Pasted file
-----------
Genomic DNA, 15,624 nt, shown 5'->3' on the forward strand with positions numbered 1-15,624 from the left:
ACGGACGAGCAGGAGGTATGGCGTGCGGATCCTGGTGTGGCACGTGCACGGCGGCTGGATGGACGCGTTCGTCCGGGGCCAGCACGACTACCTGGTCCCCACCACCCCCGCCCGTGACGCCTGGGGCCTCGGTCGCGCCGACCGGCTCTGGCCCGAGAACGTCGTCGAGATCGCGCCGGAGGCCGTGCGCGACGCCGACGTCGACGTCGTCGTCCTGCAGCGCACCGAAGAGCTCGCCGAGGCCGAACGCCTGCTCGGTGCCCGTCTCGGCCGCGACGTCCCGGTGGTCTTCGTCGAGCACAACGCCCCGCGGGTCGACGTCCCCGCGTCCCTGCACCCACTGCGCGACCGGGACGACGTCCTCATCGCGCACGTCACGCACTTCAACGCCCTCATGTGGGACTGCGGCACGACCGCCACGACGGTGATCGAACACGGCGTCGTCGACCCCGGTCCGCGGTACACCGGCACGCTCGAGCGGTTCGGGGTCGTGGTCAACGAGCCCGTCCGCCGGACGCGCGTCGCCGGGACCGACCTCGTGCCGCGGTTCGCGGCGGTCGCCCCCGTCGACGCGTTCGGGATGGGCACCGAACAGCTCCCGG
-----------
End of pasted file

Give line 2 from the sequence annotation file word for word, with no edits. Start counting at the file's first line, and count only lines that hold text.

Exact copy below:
ACGGACGAGCAGGAGGTATGGCGTGCGGATCCTGGTGTGGCACGTGCACGGCGGCTGGATGGACGCGTTCGTCCGGGGCCAGCACGACTACCTGGTCCCCACCACCCCCGCCCGTGACGCCTGGGGCCTCGGTCGCGCCGACCGGCTCTGGCCCGAGAACGTCGTCGAGATCGCGCCGGAGGCCGTGCGCGACGCCGACGTCGACGTCGTCGTCCTGCAGCGCACCGAAGAGCTCGCCGAGGCCGAACGCCTGCTCGGTGCCCGTCTCGGCCGCGACGTCCCGGTGGTCTTCGTCGAGCACAACGCCCCGCGGGTCGACGTCCCCGCGTCCCTGCACCCACTGCGCGACCGGGACGACGTCCTCATCGCGCACGTCACGCACTTCAACGCCCTCATGTGGGACTGCGGCACGACCGCCACGACGGTGATCGAACACGGCGTCGTCGACCCCGGTCCGCGGTACACCGGCACGCTCGAGCGGTTCGGGGTCGTGGTCAACGAGCCCGTCCGCCGGACGCGCGTCGCCGGGACCGACCTCGTGCCGCGGTTCGCGGCGGTCGCCCCCGTCGACGCGTTCGGGATGGGCACCGAACAGCTCCCGG